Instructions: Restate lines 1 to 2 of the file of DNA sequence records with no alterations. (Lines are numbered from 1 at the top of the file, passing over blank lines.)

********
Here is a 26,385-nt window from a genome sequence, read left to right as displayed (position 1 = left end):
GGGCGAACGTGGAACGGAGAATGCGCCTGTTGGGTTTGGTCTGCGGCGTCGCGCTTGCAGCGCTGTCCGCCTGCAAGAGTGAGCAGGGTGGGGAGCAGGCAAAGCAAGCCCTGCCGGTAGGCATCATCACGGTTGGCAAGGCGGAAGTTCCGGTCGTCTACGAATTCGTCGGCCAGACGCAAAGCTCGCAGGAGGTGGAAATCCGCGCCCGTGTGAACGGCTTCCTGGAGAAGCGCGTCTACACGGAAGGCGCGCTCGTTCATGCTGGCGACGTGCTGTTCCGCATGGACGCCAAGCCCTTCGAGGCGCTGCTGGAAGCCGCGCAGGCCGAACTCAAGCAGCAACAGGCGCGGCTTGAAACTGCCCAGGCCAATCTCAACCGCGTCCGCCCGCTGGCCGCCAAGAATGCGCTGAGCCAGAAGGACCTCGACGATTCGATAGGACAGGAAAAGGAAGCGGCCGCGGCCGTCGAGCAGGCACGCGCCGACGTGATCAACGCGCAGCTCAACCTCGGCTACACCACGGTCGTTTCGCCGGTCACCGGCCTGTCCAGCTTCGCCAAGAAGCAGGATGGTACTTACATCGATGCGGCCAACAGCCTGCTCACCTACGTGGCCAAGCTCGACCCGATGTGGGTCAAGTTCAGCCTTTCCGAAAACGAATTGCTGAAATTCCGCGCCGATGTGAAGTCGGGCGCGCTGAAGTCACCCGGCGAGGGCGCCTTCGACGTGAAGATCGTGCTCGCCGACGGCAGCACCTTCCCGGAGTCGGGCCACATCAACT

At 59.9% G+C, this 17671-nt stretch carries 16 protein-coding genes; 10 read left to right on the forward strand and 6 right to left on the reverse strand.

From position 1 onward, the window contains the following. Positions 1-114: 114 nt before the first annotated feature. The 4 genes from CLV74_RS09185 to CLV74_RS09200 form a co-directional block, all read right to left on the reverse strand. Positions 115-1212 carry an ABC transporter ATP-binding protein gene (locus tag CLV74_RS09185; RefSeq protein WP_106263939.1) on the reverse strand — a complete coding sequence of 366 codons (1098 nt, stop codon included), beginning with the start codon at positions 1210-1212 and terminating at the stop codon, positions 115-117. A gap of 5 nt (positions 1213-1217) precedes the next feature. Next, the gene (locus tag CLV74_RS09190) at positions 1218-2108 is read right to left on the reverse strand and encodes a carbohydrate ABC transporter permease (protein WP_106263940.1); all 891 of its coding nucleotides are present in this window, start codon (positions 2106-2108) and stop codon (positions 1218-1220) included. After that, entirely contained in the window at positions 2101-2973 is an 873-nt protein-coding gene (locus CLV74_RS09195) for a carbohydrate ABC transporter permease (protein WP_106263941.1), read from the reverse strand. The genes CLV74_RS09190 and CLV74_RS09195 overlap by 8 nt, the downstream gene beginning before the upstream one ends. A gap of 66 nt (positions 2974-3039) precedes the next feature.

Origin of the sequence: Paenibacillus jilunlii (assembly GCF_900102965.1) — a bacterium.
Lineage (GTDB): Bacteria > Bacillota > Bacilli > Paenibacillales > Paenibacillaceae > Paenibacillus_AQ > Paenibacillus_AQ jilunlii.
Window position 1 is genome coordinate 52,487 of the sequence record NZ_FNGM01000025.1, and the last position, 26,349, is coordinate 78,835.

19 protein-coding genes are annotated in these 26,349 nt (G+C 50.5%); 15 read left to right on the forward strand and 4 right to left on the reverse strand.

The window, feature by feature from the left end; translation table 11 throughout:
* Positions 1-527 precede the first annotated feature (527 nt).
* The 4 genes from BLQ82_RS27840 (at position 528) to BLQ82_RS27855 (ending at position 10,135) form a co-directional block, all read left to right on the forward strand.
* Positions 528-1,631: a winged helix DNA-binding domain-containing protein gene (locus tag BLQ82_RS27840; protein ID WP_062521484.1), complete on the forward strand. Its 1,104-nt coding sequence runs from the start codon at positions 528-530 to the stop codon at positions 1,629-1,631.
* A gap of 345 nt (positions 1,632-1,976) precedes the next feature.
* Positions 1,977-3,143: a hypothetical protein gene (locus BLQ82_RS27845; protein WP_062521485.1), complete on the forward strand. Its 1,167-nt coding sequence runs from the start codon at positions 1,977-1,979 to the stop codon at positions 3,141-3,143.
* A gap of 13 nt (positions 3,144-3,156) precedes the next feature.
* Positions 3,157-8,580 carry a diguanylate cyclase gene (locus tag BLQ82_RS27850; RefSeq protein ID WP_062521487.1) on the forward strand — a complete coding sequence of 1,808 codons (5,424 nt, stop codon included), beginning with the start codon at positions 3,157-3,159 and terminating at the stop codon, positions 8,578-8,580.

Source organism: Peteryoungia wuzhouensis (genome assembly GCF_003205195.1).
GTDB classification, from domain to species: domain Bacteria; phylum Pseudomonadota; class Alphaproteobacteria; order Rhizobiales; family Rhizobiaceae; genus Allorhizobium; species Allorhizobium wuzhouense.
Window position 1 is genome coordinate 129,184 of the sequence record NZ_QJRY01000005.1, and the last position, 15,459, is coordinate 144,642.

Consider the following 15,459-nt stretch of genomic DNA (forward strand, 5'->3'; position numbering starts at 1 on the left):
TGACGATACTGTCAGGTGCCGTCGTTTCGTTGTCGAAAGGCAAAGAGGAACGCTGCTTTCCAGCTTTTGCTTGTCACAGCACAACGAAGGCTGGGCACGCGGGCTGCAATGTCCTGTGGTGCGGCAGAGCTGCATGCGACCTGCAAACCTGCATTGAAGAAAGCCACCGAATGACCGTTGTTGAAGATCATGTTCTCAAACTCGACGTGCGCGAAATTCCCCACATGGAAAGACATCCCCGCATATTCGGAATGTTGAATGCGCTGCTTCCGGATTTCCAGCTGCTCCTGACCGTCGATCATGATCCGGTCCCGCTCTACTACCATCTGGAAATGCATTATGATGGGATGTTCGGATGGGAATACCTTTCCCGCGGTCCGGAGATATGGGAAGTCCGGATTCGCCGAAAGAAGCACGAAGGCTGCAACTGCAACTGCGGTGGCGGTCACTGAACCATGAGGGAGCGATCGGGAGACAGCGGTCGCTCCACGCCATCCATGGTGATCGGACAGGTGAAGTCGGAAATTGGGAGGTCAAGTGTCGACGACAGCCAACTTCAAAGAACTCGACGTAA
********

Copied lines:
Here is a 26,385-nt window from a genome sequence, read left to right as displayed (position 1 = left end):
GGGCGAACGTGGAACGGAGAATGCGCCTGTTGGGTTTGGTCTGCGGCGTCGCGCTTGCAGCGCTGTCCGCCTGCAAGAGTGAGCAGGGTGGGGAGCAGGCAAAGCAAGCCCTGCCGGTAGGCATCATCACGGTTGGCAAGGCGGAAGTTCCGGTCGTCTACGAATTCGTCGGCCAGACGCAAAGCTCGCAGGAGGTGGAAATCCGCGCCCGTGTGAACGGCTTCCTGGAGAAGCGCGTCTACACGGAAGGCGCGCTCGTTCATGCTGGCGACGTGCTGTTCCGCATGGACGCCAAGCCCTTCGAGGCGCTGCTGGAAGCCGCGCAGGCCGAACTCAAGCAGCAACAGGCGCGGCTTGAAACTGCCCAGGCCAATCTCAACCGCGTCCGCCCGCTGGCCGCCAAGAATGCGCTGAGCCAGAAGGACCTCGACGATTCGATAGGACAGGAAAAGGAAGCGGCCGCGGCCGTCGAGCAGGCACGCGCCGACGTGATCAACGCGCAGCTCAACCTCGGCTACACCACGGTCGTTTCGCCGGTCACCGGCCTGTCCAGCTTCGCCAAGAAGCAGGATGGTACTTACATCGATGCGGCCAACAGCCTGCTCACCTACGTGGCCAAGCTCGACCCGATGTGGGTCAAGTTCAGCCTTTCCGAAAACGAATTGCTGAAATTCCGCGCCGATGTGAAGTCGGGCGCGCTGAAGTCACCCGGCGAGGGCGCCTTCGACGTGAAGATCGTGCTCGCCGACGGCAGCACCTTCCCGGAGTCGGGCCACATCAACT